The R-Word

I realised it’s been four months since my last blog. Erm, yes, sorry. There is a good reason, however, and I thought it was probably time for an update. So, well, here it is…

When I last wrote about something proper and writing-related (as opposed to nerding out in NYC), Tainted Earth, the dystopian YA book I’d written, was nearing being taken to publishers by my agent. A lot can have happen in four months, so do I now have exciting news of how it’s going to get published in twenty-six languages and turned into an HBO drama series…?

Well, no.

Not at the moment anyway. The book did get sent off and it did get lots of really encouraging feedback from editors at publishing houses… but, unfortunately, it didn’t get sold. Apparently now is a reeeeally bad time to be writing dystopian YA. There is a lot of it on the shelves – which I love, because I love reading it – but in business terms the market has become very saturated. As such, it’s incredibly hard to distinguish and launch a new book in that genre, especially from a debut writer, and so people are understandably cautious about taking on anything new.

Was it tough that it didn’t sell? Yes. Rejection is always hard, especially with anything artistic as it can feel incredibly personal. BUT, it is also something that happens to pretty much everyone who works in the arts. Repeatedly. I’ve experienced it several times before and will do so again, and it is just something you have to learn to live with if you want to try at this kind of career.

My general reaction to rejection/criticism is this; feel really angry/upset/hurt/irrational about it for a day (or a few, if it’s really bad), then get up the next morning and try and fix whatever the problem is. I got an idea of where things were headed with regards to Tainted Earth before the last few turn downs actually came in. So, I did my complaining, had my little internal grumpy strop, and then started to think about what to write next. An idea started developing bizarrely quickly and that’s what I’ve been squirrelled away spending the last four months doing. One of the best ways to deal with rejection? Don’t let yourself become obsessed with one project. Be able to move on. (And, yes, this can be really hard, but it is necessary. Or it is for me, anyway!)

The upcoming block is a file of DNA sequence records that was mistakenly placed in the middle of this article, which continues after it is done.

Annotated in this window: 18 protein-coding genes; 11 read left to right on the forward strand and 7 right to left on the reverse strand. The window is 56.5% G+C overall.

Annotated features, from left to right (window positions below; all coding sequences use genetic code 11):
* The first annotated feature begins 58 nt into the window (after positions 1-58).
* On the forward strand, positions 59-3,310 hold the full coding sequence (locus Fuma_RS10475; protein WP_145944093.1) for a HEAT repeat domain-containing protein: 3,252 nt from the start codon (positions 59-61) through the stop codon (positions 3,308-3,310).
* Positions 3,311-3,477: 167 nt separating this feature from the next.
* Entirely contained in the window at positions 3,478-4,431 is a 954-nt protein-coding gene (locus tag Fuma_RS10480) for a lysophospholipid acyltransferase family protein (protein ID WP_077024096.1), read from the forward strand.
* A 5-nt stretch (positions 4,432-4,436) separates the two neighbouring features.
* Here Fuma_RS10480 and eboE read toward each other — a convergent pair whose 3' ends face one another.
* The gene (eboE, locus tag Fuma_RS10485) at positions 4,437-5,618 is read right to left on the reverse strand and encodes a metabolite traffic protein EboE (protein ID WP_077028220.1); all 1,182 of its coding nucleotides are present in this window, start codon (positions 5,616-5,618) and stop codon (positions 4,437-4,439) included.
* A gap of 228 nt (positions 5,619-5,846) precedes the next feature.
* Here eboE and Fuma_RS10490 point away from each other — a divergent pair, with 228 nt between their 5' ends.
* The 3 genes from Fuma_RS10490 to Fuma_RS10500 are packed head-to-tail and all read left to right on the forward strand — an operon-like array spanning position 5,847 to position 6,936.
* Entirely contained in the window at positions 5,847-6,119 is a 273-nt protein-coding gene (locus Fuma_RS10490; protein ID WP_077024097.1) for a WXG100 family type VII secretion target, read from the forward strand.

Most situations have both good and bad you can take from them. The good I took from the editors’ responses was that, firstly, none of these proper-grown-ups-who-really-knew-what-they-were-talking-about had told me I was ridiculous for trying to be a writer. I know, shocking. No one had called my book stupid or my writing dreadful. In fact, if I let myself look past the no, lots of what was said was actually really encouraging longer term. My agent was also really supportive, especially with regards to the idea I’d had for a new book – a book in a completely different genre which I was actually feeling really excited about writing.

And that is the main thing.

I can genuinely say I do not regret spending all the time I did on writing (and re-writing, and re-writing, and re-writing) Tainted Earth. I’m still really glad I did it. I love dystopian fiction and – not to get too cheesy about it – the story of Tainted Earth was the story I wanted to write. I don’t regret it because, actually, it was something I had, deep down, wanted to do just for the sake of doing it. To get a little arty flarty about it, it was something I’d had to do. I’d had those characters in my head for about five years before I started writing and it really means at lot to me that I have that story down now, even if nothing ever happens with it. I think this is a really important thing to come to terms with if you’re going to try to work in anything creative.